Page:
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Medicina is published by MDPI from Volume 54 Issue 1 (2018). Articles in this Issue were published by another publisher in Open Access under a CC-BY (or CC-BY-NC-ND) licence. Articles are hosted by MDPI on mdpi.com as a courtesy and upon agreement with Lithuanian Medical Association, Lithuanian University of Health Sciences, and Vilnius University.
Open AccessArticle

Acute kidney injury in pediatric patients: experience of a single center during an 11-year period

Department of Children’s Diseases, Kaunas University of Medicine, Lithuania
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Medicina 2010, 46(8), 511; https://doi.org/10.3390/medicina46080073
Received: 15 June 2010 / Accepted: 6 August 2010 / Published: 11 August 2010
The aim of our study was to determine the causes of acute kidney injury (AKI) in children, to compare outcomes between two periods – 1998–2003 and 2004-2008 – and to evaluate the influence of new methods of renal replacement therapy on mortality.
Material and methods. A retrospective analysis of medical record data of all children treated for AKI at the Clinic of Children Diseases, Hospital of Kaunas University of Medicine, during the period of 1998–2008 was made. Both periods were compared regarding various variables.
Results. Of the 179 children with AKI, 75 (41.9%) were treated during 1998–2003 and 104 (58.1%) during 2004–2008. Primary glomerular disease and sepsis were the leading causes of AKI in both the periods. AKI without involvement of other organs was diagnosed for 106 (59.2%) children: for 42 (56.0%) children in the first period and 64 (61.5%) in the second. A total of 124 (69.3%) children were treated in a pediatric intensive care unit. Multiple organ dysfunction syndrome with AKI was diagnosed for 33 (44%) patients in the first period and for 40 (38.5%) in the second. A significant decrease in mortality among patients with multiple organ dysfunction syndrome during the second period was observed (78.8% vs. 37.5%).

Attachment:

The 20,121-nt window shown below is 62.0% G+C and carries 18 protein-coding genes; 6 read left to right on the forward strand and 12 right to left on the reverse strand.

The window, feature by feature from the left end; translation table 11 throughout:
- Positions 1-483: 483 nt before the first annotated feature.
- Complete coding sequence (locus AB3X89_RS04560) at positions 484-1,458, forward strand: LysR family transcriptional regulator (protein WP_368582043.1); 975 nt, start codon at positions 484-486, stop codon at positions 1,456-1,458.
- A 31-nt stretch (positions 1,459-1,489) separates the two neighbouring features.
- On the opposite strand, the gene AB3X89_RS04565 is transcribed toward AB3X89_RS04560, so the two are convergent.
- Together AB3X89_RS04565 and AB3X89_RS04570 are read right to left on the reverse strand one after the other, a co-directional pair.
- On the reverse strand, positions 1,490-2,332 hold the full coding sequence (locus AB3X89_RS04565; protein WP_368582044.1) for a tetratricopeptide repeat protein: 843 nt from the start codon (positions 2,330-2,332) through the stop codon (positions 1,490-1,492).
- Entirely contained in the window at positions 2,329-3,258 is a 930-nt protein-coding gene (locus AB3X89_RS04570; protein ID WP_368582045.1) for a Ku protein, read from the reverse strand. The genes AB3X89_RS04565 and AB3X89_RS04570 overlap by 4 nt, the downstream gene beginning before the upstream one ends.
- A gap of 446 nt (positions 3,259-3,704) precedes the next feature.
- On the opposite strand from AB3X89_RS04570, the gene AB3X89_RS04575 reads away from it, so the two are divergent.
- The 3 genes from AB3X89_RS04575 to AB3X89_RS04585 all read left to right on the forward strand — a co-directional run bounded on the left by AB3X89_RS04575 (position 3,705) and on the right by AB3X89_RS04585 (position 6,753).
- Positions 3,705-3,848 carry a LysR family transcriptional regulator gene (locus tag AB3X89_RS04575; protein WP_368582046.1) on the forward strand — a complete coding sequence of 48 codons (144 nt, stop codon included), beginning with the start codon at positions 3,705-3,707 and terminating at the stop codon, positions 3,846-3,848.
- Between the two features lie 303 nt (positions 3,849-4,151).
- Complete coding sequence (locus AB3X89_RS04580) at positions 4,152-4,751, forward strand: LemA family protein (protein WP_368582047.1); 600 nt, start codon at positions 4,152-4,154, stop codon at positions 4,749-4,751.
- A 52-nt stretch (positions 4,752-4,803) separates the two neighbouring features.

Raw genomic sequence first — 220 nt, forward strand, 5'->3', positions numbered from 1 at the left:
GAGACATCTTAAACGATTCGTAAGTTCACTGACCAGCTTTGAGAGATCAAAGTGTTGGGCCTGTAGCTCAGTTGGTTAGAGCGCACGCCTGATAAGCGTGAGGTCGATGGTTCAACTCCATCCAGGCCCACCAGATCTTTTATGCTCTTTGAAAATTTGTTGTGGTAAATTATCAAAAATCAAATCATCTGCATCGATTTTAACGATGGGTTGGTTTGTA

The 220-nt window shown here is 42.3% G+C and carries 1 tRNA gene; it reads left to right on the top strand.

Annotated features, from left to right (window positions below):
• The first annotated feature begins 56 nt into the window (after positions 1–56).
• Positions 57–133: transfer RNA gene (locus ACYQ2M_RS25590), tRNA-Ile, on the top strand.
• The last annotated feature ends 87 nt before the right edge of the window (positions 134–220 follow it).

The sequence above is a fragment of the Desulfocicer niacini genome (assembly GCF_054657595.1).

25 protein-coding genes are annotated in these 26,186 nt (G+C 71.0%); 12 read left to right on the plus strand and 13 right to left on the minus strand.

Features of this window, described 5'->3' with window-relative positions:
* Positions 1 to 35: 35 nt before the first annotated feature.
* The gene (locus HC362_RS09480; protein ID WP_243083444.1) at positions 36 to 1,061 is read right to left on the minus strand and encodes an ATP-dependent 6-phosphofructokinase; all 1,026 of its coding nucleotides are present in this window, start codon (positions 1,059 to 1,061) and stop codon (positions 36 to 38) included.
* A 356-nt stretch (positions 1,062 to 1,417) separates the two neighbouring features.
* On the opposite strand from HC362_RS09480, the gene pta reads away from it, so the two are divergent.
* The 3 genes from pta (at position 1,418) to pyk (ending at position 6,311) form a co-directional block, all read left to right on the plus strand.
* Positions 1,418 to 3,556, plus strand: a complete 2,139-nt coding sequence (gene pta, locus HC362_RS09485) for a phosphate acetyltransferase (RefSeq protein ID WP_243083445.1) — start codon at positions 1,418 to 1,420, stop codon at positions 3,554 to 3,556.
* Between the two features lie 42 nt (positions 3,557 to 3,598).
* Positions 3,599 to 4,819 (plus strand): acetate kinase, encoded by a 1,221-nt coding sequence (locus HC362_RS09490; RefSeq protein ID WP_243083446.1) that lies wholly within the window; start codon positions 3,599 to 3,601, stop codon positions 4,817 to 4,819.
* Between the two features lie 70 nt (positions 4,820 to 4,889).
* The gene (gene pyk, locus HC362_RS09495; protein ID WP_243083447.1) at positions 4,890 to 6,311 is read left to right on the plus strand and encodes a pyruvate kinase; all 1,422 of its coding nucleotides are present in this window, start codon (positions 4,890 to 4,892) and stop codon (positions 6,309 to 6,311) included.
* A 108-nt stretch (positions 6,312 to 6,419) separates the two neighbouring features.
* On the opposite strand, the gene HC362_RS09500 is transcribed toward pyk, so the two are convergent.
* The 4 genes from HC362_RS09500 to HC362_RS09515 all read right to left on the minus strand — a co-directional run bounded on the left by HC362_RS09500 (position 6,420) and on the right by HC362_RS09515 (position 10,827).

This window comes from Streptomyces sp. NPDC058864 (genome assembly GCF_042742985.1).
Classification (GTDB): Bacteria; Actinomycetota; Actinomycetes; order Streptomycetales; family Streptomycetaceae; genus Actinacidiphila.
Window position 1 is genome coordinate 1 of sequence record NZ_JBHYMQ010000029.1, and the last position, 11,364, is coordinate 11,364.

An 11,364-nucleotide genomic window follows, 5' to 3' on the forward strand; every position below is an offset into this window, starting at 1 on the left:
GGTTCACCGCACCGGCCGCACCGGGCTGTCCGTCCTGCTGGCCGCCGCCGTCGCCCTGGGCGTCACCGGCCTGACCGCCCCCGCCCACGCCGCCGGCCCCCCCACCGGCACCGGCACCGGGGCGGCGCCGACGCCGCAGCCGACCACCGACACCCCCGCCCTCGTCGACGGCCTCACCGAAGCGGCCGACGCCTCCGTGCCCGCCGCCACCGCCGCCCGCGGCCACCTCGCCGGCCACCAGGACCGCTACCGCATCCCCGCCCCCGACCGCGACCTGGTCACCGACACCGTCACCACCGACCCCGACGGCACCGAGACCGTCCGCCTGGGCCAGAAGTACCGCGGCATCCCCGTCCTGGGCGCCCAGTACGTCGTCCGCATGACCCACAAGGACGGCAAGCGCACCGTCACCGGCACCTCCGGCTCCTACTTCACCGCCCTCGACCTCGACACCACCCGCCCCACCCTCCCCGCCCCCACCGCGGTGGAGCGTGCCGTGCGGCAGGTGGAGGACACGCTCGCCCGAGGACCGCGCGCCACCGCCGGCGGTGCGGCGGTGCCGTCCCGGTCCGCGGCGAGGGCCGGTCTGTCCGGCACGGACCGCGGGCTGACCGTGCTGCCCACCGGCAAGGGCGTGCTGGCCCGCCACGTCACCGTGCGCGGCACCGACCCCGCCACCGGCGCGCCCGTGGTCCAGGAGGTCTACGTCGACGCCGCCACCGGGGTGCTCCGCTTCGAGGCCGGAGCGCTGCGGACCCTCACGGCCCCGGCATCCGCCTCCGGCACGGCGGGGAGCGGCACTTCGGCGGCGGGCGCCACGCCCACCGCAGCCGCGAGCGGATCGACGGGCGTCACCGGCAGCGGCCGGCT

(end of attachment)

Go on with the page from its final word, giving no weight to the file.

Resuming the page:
Conclusions
. More than half of patients had secondary acute kidney injury of nonrenal origin. More than two-thirds (69.3%) of patients with AKI were treated in the pediatric intensive care unit. Multiple organ dysfunction syndrome was diagnosed for 40.8% of children with AKI. Renal replacement therapy was indicated for one-third of patients with AKI. A 2.5-fold decrease in mortality was observed in the second period as compared to the first one.
Keywords: child; acute kidney injury; multiple organ dysfunction syndrome; etiology; outcome child; acute kidney injury; multiple organ dysfunction syndrome; etiology; outcome
MDPI and ACS Style

Pundzienė, B.; Dobilienė, D.; Rudaitis, Š. Acute kidney injury in pediatric patients: experience of a single center during an 11-year period. Medicina 2010, 46, 511.

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